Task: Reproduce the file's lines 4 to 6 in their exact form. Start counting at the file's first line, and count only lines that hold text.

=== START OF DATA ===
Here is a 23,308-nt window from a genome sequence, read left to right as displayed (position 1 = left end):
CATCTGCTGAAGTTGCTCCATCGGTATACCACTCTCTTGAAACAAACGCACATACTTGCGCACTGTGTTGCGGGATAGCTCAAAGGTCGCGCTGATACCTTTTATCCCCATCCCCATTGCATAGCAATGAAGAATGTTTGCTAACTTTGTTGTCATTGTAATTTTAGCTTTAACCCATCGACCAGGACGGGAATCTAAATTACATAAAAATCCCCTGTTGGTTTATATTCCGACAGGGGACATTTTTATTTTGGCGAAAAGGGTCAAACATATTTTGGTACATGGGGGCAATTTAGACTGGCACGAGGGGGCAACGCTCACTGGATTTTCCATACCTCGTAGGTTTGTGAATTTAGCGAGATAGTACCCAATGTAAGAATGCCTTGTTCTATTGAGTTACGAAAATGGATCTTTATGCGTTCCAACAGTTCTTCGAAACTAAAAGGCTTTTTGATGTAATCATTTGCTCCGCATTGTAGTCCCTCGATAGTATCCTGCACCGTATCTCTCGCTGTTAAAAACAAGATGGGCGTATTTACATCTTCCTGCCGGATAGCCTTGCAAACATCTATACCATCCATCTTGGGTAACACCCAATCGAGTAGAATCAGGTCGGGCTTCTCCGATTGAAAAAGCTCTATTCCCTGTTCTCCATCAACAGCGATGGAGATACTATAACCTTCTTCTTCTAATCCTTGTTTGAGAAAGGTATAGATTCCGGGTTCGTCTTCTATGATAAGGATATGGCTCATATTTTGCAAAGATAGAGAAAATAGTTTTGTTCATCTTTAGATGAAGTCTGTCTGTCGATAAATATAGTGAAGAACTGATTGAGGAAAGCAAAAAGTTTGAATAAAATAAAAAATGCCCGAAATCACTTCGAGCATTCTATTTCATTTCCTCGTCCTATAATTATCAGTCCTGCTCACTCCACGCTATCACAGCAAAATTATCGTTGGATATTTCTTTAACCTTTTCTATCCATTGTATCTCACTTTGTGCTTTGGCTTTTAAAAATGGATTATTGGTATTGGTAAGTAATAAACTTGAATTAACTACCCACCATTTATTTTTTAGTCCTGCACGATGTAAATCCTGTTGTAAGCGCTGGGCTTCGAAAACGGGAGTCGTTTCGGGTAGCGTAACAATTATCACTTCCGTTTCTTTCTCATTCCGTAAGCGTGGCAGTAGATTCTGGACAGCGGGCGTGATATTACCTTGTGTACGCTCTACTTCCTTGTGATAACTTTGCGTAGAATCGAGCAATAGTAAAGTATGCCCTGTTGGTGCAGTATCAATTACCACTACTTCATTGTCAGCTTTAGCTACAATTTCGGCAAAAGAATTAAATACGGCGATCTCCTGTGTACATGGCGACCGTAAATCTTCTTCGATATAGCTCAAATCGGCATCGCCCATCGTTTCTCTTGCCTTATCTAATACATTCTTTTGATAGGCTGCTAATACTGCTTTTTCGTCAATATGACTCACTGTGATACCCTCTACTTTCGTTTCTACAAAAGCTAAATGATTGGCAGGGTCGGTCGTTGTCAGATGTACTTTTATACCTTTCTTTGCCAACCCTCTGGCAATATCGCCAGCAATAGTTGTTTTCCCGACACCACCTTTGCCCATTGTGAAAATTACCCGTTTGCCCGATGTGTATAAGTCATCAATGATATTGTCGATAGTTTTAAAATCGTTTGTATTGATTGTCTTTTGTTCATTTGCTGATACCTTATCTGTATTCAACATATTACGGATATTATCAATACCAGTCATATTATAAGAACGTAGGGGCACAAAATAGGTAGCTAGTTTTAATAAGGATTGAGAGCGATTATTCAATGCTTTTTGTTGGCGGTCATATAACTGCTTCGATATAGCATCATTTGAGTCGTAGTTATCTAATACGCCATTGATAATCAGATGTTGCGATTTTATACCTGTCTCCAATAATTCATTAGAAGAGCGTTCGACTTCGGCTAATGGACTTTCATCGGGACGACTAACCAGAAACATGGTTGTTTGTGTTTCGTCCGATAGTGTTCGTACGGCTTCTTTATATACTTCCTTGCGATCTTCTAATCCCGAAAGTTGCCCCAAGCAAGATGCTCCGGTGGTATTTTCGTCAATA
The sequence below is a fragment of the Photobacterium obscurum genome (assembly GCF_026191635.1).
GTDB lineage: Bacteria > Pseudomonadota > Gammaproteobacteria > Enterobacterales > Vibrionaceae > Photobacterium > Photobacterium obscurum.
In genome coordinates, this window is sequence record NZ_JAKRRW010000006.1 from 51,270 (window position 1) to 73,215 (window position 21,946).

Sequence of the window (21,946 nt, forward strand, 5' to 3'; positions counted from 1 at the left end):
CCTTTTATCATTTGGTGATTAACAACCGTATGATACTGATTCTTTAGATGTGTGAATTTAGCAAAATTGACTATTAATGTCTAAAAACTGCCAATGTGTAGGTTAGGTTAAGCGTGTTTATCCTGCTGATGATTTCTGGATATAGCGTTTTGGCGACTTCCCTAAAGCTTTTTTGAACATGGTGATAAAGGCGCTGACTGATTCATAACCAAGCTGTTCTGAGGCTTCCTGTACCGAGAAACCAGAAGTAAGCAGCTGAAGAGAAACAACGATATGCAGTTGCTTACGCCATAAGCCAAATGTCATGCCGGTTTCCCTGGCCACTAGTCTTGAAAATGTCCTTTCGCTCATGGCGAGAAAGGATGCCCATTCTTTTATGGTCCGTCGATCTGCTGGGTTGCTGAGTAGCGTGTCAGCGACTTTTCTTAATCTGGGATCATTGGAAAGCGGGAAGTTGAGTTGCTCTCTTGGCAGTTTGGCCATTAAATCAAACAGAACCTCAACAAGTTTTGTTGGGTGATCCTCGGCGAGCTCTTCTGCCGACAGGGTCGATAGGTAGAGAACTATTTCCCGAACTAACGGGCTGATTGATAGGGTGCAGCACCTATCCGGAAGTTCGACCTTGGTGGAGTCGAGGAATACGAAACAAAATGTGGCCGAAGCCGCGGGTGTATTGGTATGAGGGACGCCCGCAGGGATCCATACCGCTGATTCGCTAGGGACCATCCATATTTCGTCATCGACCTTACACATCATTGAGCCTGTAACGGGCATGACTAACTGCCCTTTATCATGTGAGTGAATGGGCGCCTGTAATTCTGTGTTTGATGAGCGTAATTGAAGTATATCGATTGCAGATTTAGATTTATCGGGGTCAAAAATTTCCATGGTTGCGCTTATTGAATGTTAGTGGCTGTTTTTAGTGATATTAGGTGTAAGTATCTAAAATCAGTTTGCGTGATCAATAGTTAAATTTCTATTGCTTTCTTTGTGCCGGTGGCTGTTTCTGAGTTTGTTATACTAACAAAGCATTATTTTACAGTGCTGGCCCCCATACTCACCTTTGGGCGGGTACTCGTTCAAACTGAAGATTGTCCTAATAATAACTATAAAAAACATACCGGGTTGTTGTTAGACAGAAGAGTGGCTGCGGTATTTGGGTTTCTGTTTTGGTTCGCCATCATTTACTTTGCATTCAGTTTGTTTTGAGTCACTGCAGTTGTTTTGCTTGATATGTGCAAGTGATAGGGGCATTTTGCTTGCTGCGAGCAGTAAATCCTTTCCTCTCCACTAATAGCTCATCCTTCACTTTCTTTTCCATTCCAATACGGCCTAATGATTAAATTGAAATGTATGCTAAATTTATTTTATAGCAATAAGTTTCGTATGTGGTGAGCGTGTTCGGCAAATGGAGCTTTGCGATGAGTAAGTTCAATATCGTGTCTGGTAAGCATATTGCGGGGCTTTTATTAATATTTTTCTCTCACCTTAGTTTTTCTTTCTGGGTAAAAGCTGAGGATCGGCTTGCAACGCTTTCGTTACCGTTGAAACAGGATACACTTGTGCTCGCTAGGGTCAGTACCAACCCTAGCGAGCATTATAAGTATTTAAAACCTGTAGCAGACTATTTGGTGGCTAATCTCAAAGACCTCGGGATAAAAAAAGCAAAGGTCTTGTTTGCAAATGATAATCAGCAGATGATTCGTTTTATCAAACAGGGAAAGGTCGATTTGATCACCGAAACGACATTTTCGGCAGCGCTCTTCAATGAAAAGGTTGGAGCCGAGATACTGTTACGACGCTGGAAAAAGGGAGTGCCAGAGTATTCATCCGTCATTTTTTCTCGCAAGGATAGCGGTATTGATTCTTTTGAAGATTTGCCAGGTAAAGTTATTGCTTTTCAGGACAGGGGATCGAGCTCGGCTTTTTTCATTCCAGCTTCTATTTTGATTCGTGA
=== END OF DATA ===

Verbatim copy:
GTDB lineage: Bacteria > Pseudomonadota > Gammaproteobacteria > Enterobacterales > Vibrionaceae > Photobacterium > Photobacterium obscurum.
In genome coordinates, this window is sequence record NZ_JAKRRW010000006.1 from 51,270 (window position 1) to 73,215 (window position 21,946).

Sequence of the window (21,946 nt, forward strand, 5' to 3'; positions counted from 1 at the left end):